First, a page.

- Centre: PS (Michel Sapin replacing incumbent Alain Rafesthain) 38.2%, UMP (Serge Vinçon) 20.7%, FN 17.5%, UDF 13.7%; second round: PS-PC-Greens-PRG 49.2% (48 of 77 seats), UMP-UDF 34.4% (20), FN 16.5% (9)
- Champagne-Ardenne: PS (Jean-Paul Bachy) 27.9%, UMP (incumbent Jean-Claude Étienne) 26.7%, FN 19.7%, UDF 11.1%; second round: PS-PC-Greens-PRG 41.9% (28 of 49 seats), UMP-UDF-MPF 39.8% (15), FN 18.3% (6)
- Corse: UMP (Camille de Rocca Serra) 14.6%, PRG "For Corsica in the Republic" (Émile Zuccarelli) 13%, National Union (Edmond Simeoni) 12.1%, PRG "Corsica moving" (Paul Giacobbi) 10.5%; second round: UMP 25.1% (15 of 51 seats), PRG "For Corsica in the Republic" 18.6% (9), National Union 17.3% (8), PRG "Corsica moving" 15.2% (7)
- Franche-Comté: PS (Raymond Forni) 31.3%, UMP (incumbent Jean-François Humbert) 24.9%, FN 18.7%; second round: PS-Greens 46.7% (26 of 43 seats), UMP 36.1% (12), FN 17.1% (5)
- Haute-Normandie: PS (incumbent Alain Le Vern) 36.3%, UMP (Antoine Rufenacht) 24.2%, FN 17.2%; second round: PS-PC-Greens-PRG 52.7% (36 of 55 seats), UMP-UDF 32.7% (13), FN 14.6% (6)
- Île-de-France: PS-Greens-PRG (incumbent Jean-Paul Huchon) 38.9%, UMP (Jean-François Copé) 21.2%, FN 15.9%, UDF 12.5%; second round: PS-PC-Greens-PRG 49.2% (130 of 209 seats), UMP-UDF 40.7% (64), FN 10.1% (15)
- Languedoc-Roussillon: PS-PC-Greens (Georges Frêche) 36.3%, UMP (incumbent Jacques Blanc) 24.2%, FN 17.2%; second round: PS-PC-Greens-PRG 51.2% (43 of 67 seats), UMP 33.1% (16), FN 15.8% (8)
- Limousin: PS-PC-PRG (Jean-Paul Denanot replacing incumbent Robert Savy) 41.1%, UMP (Raymond Archer) 23.3%; second round: PS-PC-PRG 62% (31 of 43 seats), UMP 38% (12)
- Lorraine: PS-PC-Greens (Jean-Pierre Masseret) 29.2%, UMP (incumbent Gérard Longuet) 22.1%, FN 17.6%; second round: PS-PC-Greens 48.5% (45 of 73 seats), UMP 34.2% (19), FN 17.3% (9)
- Midi-Pyrénées: PS (incumbent Martin Malvy) 41.4%, UMP (Jacques Godfrain) 19%, FN 11.7%, UDF 10.2%; second round: PS-PC-PRG 57.5% (62 of 91 seats), UMP-UDF 30.4% (21), FN 12.1% (8)
- Nord-Pas-de-Calais: PS-PRG (incumbent Daniel Percheron) 29.9%, FN (Carl Lang) 17.9%, UMP (Jean-Paul Delevoye) 17.3%, PC 10.7%; second round: PS-PC-Greens-PRG 51.8% (73 of 113 seats), UMP 28.4% (24), FN 19.7% (16)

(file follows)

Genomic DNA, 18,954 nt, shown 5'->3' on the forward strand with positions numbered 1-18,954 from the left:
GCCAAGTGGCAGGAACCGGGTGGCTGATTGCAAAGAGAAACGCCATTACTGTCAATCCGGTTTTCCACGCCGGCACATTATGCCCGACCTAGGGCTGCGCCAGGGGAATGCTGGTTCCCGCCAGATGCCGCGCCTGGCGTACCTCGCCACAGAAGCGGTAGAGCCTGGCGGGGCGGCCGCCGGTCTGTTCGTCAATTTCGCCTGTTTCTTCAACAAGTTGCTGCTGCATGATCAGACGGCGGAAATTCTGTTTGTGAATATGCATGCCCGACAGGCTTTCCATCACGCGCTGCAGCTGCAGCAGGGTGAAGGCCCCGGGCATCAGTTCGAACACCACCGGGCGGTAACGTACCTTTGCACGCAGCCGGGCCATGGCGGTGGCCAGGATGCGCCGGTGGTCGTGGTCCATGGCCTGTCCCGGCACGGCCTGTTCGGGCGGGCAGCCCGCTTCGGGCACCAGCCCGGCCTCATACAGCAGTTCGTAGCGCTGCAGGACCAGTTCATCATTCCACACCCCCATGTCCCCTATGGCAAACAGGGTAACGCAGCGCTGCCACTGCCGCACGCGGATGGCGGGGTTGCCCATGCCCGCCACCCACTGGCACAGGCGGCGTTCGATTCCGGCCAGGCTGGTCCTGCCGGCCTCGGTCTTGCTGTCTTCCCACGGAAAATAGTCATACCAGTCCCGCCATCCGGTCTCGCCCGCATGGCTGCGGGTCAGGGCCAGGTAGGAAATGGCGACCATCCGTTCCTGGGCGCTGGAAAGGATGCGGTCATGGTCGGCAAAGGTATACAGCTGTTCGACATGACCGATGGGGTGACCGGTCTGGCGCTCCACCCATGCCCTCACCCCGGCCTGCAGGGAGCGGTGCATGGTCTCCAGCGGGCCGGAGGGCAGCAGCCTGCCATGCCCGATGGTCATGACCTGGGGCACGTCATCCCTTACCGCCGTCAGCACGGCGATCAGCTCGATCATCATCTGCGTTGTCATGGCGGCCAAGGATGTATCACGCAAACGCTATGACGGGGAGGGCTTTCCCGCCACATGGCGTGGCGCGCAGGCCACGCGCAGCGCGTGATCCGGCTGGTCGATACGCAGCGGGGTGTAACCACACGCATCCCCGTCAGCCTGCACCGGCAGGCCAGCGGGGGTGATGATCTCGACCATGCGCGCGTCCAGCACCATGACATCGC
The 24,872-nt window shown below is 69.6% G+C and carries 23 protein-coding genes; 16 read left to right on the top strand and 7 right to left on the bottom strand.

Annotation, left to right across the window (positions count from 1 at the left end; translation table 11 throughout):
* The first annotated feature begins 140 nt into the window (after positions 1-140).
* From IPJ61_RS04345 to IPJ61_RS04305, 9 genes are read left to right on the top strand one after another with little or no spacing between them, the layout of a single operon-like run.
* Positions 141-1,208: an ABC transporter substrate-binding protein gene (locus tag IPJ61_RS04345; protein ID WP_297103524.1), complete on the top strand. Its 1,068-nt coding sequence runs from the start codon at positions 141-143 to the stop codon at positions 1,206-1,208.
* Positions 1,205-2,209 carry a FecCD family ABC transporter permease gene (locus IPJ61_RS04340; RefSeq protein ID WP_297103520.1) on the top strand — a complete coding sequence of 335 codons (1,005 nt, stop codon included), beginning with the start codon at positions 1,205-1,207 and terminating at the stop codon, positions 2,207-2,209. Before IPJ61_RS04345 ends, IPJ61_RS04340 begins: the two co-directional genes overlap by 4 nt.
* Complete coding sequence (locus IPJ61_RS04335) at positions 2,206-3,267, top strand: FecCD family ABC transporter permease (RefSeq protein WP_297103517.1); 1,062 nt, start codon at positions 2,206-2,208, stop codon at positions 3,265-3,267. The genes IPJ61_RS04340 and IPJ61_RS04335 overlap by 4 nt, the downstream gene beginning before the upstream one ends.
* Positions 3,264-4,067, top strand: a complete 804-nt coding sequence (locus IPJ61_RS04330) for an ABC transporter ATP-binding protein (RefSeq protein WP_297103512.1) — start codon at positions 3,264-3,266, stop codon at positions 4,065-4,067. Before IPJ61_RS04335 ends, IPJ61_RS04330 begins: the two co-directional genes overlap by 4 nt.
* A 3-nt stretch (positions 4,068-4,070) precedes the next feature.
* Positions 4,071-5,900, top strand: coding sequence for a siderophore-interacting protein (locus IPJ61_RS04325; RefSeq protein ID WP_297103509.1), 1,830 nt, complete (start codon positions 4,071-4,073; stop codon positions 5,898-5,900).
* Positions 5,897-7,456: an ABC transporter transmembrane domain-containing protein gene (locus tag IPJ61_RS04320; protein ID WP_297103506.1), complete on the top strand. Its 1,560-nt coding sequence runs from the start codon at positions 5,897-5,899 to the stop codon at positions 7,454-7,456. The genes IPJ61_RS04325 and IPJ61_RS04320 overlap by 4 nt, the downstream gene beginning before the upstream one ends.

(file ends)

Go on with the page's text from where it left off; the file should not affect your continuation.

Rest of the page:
- Pays de la Loire: PS-Greens-PC-PRG (Jacques Auxiette) 37.2%, UMP (François Fillon replacing incumbent Jean-Luc Harousseau) 32.3%, UDF 12.4%; second round: PS-PC-Greens-PRG 52.4% (60 of 93 seats), UMP-UDF 47.7% (33)
- Picardie: UDF-UMP (Gilles de Robien replacing incumbent Charles Baur) 32.3%, PS-Greens-PRG (Claude Gewerc) 27.4%, FN 22.9%, PC 10.9%; second round: PS-PC-Greens-PRG 45.4% (34 of 57 seats), UDF-UMP 35.9% (15), FN 18.7% (8)
- Poitou-Charentes: PS (Ségolène Royal) 46.3%, UMP-UDF-MPF (incumbent Elisabeth Morin) 32.9%, FN 10.5%; second round: PS-PC-Greens-PRG 55.1% (37 of 55 seats), UMP-UDF-MPF 36.2% (15), FN 8.7% (3)
- Provence-Alpes-Côte d'Azur: PS (incumbent Michel Vauzelle) 35%, UMP (Renaud Muselier) 26.1%, FN (Guy Macary) 23%; second round: PS-PC-Greens-PRG 45.2% (73 of 123 seats), UMP-UDF 33.8% (31), FN 21% (19)
- Rhône-Alpes: PS (Jean-Jack Queyranne) 32.2%, UDF-UMP (incumbent Anne-Marie Comparini) 31.2%, FN 18.2%, Greens 10.1%; second round: PS-PC-Greens-PRG 46.5% (94 of 157 seats), UDF-UMP 38.2% (45), FN 15.3% (18)
- Guadeloupe: PS (Victorin Lurel) 44.3%, UMP (incumbent Lucette Michaux-Chevry) 38.6%; second round: PS 58.4% (29 of 41 seats), UMP 41.6% (12)
- Guyane: UMP (Léon Bertrand) 24.3%, PS (incumbent Antoine Karam) 22.5%, Guiana Democratic Forces (Georges Othily) 19.3%, PRG (Christiane Taubira) 18%; second round: PS 37.7% (17 of 31 seats), UMP 31.1% (7), Guiana Democratic Forces 31.2% (7)